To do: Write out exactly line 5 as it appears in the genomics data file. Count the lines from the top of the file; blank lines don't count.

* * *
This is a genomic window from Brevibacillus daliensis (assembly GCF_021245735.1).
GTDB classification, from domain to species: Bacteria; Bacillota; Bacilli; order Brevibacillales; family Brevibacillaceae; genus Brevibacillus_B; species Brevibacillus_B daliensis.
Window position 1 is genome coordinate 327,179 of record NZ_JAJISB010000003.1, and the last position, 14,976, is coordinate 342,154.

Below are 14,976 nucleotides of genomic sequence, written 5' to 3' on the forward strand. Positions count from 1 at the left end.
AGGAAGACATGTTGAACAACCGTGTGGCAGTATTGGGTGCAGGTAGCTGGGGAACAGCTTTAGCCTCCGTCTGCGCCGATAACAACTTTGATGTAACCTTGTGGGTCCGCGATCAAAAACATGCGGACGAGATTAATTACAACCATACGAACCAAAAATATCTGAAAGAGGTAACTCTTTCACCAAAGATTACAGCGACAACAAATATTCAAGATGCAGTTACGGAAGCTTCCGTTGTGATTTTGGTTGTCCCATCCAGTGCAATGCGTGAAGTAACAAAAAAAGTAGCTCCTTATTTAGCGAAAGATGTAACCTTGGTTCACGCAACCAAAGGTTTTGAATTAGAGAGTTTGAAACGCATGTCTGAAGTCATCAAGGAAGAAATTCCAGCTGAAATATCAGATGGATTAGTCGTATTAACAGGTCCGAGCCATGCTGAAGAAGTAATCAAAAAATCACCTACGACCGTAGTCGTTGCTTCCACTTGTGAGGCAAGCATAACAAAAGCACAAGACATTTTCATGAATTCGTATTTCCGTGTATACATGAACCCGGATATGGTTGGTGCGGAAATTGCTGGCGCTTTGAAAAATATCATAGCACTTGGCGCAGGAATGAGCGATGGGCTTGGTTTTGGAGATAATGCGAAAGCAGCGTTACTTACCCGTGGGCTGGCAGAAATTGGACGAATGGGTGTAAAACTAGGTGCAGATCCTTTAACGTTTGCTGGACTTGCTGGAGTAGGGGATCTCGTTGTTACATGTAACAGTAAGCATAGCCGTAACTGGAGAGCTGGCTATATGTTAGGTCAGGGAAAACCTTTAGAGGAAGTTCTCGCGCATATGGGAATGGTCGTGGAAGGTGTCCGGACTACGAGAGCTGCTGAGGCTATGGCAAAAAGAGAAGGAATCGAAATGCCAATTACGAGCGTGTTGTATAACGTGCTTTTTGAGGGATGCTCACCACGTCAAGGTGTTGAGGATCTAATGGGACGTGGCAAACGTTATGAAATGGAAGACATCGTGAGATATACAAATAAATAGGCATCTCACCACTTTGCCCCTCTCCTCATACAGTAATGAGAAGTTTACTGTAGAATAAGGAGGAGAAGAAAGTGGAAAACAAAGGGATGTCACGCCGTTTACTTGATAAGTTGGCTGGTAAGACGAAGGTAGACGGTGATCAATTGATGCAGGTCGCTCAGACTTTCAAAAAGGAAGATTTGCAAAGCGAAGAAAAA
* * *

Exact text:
AGGAAGACATGTTGAACAACCGTGTGGCAGTATTGGGTGCAGGTAGCTGGGGAACAGCTTTAGCCTCCGTCTGCGCCGATAACAACTTTGATGTAACCTTGTGGGTCCGCGATCAAAAACATGCGGACGAGATTAATTACAACCATACGAACCAAAAATATCTGAAAGAGGTAACTCTTTCACCAAAGATTACAGCGACAACAAATATTCAAGATGCAGTTACGGAAGCTTCCGTTGTGATTTTGGTTGTCCCATCCAGTGCAATGCGTGAAGTAACAAAAAAAGTAGCTCCTTATTTAGCGAAAGATGTAACCTTGGTTCACGCAACCAAAGGTTTTGAATTAGAGAGTTTGAAACGCATGTCTGAAGTCATCAAGGAAGAAATTCCAGCTGAAATATCAGATGGATTAGTCGTATTAACAGGTCCGAGCCATGCTGAAGAAGTAATCAAAAAATCACCTACGACCGTAGTCGTTGCTTCCACTTGTGAGGCAAGCATAACAAAAGCACAAGACATTTTCATGAATTCGTATTTCCGTGTATACATGAACCCGGATATGGTTGGTGCGGAAATTGCTGGCGCTTTGAAAAATATCATAGCACTTGGCGCAGGAATGAGCGATGGGCTTGGTTTTGGAGATAATGCGAAAGCAGCGTTACTTACCCGTGGGCTGGCAGAAATTGGACGAATGGGTGTAAAACTAGGTGCAGATCCTTTAACGTTTGCTGGACTTGCTGGAGTAGGGGATCTCGTTGTTACATGTAACAGTAAGCATAGCCGTAACTGGAGAGCTGGCTATATGTTAGGTCAGGGAAAACCTTTAGAGGAAGTTCTCGCGCATATGGGAATGGTCGTGGAAGGTGTCCGGACTACGAGAGCTGCTGAGGCTATGGCAAAAAGAGAAGGAATCGAAATGCCAATTACGAGCGTGTTGTATAACGTGCTTTTTGAGGGATGCTCACCACGTCAAGGTGTTGAGGATCTAATGGGACGTGGCAAACGTTATGAAATGGAAGACATCGTGAGATATACAAATAAATAGGCATCTCACCACTTTGCCCCTCTCCTCATACAGTAATGAGAAGTTTACTGTAGAATAAGGAGGAGAAGAAAGTGGAAAACAAAGGGATGTCACGCCGTTTACTTGATAAGTTGGCTGGTAAGACGAAGGTAGACGGTGATCAATTGATGCAGGTCGCTCAGACTTTCAAAAAGGAAGATTTGCAAAGCGAAGAAAAA